“Are you a virgin?”
“It doesn’t look like you have a boyfriend or a lover, so why don’t you come with me?”
The woman executive, in her twenties, and working at one of the top three Indian IT services companies back in 2006, was shocked at the messages and couldn’t believe her eyes.
The messages were from Mahesh Murthy, who was pitching the services of Pinstorm, his digital media startup, to the software services giant where the woman worked as part of the marketing team evaluating the transaction.
The woman, who now works with an IT multinational in Bengaluru, had reported the incident to her manager back then, after which the company scrapped the ongoing pitch from Pinstorm.
The woman, who now works with an IT multinational Bengaluru, had reported the incident to her manager back then, after which the company scrapped the ongoing pitch from Pinstorm
A top executive at the company confirmed the incident to FactorDaily and requested that the company’s identity be kept anonymous.
“I can confirm this happened, and I can also confirm that we chose not to do business with him for the reason and the incident you mention,” the executive said.
The woman also wants to stay anonymous.
“I can confirm this happened, and I can also confirm that we chose not to do business with him for the reason and the incident you mention” top executive of concerned IT company
Murthy has not responded to questions emailed to him by FactorDaily on Sunday for comment. When and if he does respond, we will update this report.
Murthy had responded to questions sent for the FactorDaily report that ran on April 21 and had denied any misconduct. He had said that he has filed a case of defamation in the Delhi High Court against “specific defendants” related to other allegations made in February this year.
Since FactorDaily’s stories chronicling sexual harassment complaints by women, including author Rashmi Bansal and Reuters journalist Swati Pandey, nearly two dozen women have come forward and shared their experiences with Bansal and FactorDaily. These accounts range from improper messages and propositioning to molestation and physical harassment. Most of them so far have remained anonymous, citing challenges in dealing with social perception, and having to explain why they were quiet all these years and didn’t tell even their families and near ones. Some of them have been sketchy with details, too.
The latest instance we are reporting shows how Murthy’s transgressions had come on the radar of large Indian companies and he had been blacklisted for his actions more than a decade ago.
This is how Murthy lost potential business from the IT services major:
It was late 2006 and the woman executive had just joined the company.
Since FactorDaily’s stories chronicling sexual harassment complaints by women, including author Rashmi Bansal and Reuters journalist Swati Pandey, nearly two dozen women have come forward and shared their experiences with Bansal and FactorDaily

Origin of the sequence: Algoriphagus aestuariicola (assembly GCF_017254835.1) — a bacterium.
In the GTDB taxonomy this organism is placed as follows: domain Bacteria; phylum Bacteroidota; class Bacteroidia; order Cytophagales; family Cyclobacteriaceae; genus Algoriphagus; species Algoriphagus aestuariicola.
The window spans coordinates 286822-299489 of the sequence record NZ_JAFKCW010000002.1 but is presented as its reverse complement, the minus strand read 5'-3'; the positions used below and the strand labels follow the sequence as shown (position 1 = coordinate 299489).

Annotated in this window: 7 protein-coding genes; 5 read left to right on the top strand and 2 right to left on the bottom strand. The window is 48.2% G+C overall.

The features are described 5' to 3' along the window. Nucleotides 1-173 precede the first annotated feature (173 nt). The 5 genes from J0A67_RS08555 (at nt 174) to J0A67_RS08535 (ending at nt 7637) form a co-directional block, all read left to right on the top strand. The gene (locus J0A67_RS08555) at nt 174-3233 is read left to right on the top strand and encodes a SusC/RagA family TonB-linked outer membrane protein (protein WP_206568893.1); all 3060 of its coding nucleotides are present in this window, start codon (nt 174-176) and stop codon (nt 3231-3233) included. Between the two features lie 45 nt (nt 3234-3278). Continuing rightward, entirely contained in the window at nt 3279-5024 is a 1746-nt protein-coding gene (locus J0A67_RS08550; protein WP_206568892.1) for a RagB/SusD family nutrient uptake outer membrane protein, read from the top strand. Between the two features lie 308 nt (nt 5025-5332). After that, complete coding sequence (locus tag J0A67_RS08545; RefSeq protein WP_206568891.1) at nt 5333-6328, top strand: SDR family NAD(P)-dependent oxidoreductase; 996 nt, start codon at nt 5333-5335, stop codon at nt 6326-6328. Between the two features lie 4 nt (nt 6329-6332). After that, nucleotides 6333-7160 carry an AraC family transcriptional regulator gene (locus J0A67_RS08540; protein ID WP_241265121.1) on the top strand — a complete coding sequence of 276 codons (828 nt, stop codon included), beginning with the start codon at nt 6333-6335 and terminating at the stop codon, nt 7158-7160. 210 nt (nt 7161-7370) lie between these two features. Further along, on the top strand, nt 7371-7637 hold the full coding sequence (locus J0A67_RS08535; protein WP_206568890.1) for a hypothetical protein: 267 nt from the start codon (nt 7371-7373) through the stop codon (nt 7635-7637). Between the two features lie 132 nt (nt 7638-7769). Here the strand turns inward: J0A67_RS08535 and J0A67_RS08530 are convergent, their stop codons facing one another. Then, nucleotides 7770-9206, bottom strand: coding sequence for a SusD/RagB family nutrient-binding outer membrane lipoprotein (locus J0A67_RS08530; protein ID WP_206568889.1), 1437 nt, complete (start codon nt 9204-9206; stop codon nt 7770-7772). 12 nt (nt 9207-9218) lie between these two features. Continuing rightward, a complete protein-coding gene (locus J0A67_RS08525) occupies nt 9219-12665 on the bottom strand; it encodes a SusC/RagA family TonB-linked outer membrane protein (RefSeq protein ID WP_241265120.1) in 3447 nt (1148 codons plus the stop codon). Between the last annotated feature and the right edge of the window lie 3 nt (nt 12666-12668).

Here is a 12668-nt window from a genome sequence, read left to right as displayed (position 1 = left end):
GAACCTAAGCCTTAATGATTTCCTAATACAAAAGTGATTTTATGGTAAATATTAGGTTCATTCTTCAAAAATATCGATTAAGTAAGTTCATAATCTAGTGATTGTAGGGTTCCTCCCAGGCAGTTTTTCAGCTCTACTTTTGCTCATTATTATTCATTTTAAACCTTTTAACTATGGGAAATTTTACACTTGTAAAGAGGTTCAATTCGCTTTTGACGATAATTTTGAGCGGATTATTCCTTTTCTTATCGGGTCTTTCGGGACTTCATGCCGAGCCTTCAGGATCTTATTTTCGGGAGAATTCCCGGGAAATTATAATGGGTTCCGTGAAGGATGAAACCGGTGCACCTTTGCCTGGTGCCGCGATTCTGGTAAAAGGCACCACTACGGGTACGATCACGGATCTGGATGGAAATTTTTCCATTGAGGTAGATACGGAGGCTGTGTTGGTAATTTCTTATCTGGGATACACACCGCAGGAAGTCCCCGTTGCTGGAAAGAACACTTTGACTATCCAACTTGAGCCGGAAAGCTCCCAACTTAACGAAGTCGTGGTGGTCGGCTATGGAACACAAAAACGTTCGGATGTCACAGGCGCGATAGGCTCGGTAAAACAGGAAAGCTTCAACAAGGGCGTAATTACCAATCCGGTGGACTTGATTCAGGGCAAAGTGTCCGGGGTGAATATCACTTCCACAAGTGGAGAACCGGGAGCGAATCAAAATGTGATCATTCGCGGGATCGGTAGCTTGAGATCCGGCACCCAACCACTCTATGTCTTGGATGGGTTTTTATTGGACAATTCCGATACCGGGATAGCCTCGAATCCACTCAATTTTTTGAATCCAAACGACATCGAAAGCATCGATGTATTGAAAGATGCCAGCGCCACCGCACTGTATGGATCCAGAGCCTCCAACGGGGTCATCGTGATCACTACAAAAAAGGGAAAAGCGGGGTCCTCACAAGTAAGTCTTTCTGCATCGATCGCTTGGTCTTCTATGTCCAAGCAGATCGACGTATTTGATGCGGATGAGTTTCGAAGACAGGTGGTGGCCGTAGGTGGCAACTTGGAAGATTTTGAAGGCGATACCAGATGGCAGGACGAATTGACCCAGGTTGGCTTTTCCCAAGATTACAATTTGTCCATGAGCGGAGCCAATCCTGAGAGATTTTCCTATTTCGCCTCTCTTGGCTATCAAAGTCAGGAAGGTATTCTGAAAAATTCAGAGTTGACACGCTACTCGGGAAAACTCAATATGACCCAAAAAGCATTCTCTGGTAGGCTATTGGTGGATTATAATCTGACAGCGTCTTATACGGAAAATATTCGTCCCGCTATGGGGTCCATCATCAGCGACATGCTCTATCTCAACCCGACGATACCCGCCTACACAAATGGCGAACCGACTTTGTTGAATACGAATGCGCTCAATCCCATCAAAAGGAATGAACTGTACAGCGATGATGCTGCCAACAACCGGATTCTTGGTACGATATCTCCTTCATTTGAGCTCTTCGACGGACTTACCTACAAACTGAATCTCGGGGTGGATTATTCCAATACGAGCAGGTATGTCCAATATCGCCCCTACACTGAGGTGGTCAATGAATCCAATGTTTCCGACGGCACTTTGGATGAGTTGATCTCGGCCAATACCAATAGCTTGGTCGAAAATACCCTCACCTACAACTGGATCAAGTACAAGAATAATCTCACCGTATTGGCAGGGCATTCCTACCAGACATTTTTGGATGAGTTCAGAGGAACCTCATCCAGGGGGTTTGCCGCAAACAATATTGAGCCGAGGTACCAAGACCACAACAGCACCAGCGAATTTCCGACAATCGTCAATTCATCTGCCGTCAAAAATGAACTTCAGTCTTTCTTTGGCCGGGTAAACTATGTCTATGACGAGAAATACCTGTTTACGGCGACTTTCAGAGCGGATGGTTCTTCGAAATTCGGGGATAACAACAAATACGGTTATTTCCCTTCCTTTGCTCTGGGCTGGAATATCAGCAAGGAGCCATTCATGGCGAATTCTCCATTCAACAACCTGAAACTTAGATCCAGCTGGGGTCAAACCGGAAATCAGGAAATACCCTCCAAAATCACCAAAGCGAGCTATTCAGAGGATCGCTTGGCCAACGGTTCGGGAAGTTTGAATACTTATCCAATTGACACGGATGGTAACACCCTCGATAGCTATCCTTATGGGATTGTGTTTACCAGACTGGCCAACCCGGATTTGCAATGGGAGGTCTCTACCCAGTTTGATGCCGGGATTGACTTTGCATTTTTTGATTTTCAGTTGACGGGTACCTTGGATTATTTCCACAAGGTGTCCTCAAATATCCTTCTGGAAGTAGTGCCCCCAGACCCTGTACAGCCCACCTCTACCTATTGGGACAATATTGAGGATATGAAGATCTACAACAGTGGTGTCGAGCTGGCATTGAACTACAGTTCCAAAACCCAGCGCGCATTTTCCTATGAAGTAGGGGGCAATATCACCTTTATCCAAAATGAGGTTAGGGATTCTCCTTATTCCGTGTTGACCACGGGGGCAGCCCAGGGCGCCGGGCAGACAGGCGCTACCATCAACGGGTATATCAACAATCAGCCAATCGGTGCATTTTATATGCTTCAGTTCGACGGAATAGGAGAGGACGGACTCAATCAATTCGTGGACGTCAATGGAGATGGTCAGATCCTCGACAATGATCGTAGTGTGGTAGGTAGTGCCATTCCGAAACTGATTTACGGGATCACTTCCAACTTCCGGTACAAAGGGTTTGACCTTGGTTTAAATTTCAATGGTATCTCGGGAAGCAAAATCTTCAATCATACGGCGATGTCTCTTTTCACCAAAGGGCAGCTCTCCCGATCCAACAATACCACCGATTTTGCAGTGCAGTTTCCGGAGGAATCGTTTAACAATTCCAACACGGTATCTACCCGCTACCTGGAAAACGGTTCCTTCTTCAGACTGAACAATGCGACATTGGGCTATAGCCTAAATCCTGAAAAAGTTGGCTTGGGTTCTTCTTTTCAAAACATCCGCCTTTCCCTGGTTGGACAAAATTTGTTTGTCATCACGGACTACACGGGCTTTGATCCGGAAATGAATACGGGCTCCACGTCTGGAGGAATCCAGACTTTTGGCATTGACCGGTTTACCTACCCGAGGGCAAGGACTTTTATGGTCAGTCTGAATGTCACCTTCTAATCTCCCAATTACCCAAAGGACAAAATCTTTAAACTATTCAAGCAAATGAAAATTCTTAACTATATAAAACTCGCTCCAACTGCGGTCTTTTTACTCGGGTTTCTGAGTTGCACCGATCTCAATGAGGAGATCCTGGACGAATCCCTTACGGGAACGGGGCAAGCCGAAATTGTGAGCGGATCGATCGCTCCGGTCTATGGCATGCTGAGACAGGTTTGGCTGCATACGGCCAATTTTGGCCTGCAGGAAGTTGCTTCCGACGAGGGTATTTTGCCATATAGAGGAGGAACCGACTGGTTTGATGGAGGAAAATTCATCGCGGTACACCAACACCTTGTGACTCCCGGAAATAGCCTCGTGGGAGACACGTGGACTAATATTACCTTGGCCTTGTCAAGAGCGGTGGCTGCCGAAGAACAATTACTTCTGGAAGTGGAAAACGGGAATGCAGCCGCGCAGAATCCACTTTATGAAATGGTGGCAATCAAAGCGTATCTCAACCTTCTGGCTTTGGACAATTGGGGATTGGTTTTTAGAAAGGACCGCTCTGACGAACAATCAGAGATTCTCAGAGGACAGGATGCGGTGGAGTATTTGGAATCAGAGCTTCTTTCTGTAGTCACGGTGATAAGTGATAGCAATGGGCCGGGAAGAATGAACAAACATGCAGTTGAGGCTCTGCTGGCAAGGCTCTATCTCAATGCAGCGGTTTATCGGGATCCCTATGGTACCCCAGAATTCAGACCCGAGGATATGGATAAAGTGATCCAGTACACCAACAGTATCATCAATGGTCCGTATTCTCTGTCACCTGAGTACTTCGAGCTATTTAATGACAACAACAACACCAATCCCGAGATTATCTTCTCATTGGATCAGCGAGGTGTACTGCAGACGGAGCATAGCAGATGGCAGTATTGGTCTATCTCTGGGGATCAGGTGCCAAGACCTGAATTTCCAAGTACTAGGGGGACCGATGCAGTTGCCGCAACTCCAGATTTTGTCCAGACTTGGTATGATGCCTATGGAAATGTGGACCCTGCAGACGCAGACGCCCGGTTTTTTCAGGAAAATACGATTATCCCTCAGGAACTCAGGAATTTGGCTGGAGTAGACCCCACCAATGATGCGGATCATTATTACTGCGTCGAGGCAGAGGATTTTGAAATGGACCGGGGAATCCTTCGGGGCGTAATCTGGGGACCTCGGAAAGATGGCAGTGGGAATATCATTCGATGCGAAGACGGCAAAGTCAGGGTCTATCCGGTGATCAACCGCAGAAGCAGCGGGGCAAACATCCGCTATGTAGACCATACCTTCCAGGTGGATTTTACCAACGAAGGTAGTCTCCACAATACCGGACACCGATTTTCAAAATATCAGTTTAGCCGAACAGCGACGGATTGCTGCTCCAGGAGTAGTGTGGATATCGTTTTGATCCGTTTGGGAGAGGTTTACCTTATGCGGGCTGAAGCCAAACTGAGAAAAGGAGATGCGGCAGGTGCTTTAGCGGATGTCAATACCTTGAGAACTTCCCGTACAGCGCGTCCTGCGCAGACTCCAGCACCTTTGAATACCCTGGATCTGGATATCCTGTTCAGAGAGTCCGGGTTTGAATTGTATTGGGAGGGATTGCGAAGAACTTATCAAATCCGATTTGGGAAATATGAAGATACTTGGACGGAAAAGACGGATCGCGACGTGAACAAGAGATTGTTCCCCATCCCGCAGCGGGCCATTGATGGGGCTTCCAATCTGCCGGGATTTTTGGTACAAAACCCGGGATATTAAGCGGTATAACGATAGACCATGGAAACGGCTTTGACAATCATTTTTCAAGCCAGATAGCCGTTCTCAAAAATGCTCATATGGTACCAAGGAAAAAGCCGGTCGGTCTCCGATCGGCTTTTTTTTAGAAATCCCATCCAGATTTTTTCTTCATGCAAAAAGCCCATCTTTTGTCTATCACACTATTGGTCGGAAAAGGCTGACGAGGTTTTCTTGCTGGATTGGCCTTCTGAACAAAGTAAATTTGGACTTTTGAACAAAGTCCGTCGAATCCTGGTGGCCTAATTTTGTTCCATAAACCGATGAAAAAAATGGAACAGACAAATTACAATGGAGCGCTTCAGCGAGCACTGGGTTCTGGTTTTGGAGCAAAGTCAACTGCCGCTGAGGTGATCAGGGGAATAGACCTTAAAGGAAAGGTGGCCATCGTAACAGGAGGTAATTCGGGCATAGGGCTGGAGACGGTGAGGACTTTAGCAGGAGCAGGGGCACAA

“He was pitching to get an account opened in (name of company being withheld). Then we had a chat; someone from his company first came and met, post which I connected with him,” she recalls.
“I am going to Goa, why don’t you come along?” Murthy asked her.
“Sure. Let me check with my friends too.”
“So you’re going to bring your whole team with you?” Murthy asked. “Why don’t you come alone?”
“I have an open marriage and I am going alone,” she remembers Murthy saying. (Author Bansal, too, mentions how Murthy talked about his “open marriage” when he met her in early 2004.)
Shocked and perplexed at the mention of the “open marriage”, the lady executive at the IT company decided to wait for Murthy to elaborate.
“From the conversation, it doesn’t look like you have a boyfriend or a lover, so why don’t you come with me?” he asked. “Are you a virgin?”
When FactorDaily reached out to the company, a top executive took a few days to revisit the manager involved in the incident, and reconfirmed the episode. The company, however, wanted its name not be used in this report
“And I was like, ‘OK, that’s it. This is going on the record.’ I showed the chat with my senior, and he (Murthy) was blacklisted by the company,” she says.
When FactorDaily reached out to the company, a top executive took a few days to revisit the manager involved in the incident, and reconfirmed the episode. The company, however, wanted its name not be used in this report.
For the woman executive, a “near justice” was done after Murthy lost the business based on her complaint.
When she read FactorDaily’s recent stories on the topic, she said she decided to come forward.
“Thankfully, I didn’t really meet him, it was just a text chat. To be very honest, it just satisfied me that after saying all those things, he lost the business. And even my friends told me they will never invite him for events.”
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Lead visual: Nikhil Raj Updated at 3.40pm on May 16 to remove a sentence that said "The questions are pasted at the end of this story." The questions are not pasted. The error is regretted. Updated at 8.38pm on May 16 to add a missing word. Disclosure: FactorDaily is owned by SourceCode Media, which counts Accel Partners, Blume Ventures and Vijay Shekhar Sharma among its investors. Accel Partners is an early investor in Flipkart. Vijay Shekhar Sharma is the founder of Paytm. None of FactorDaily’s investors have any influence on its reporting about India’s technology and startup ecosystem.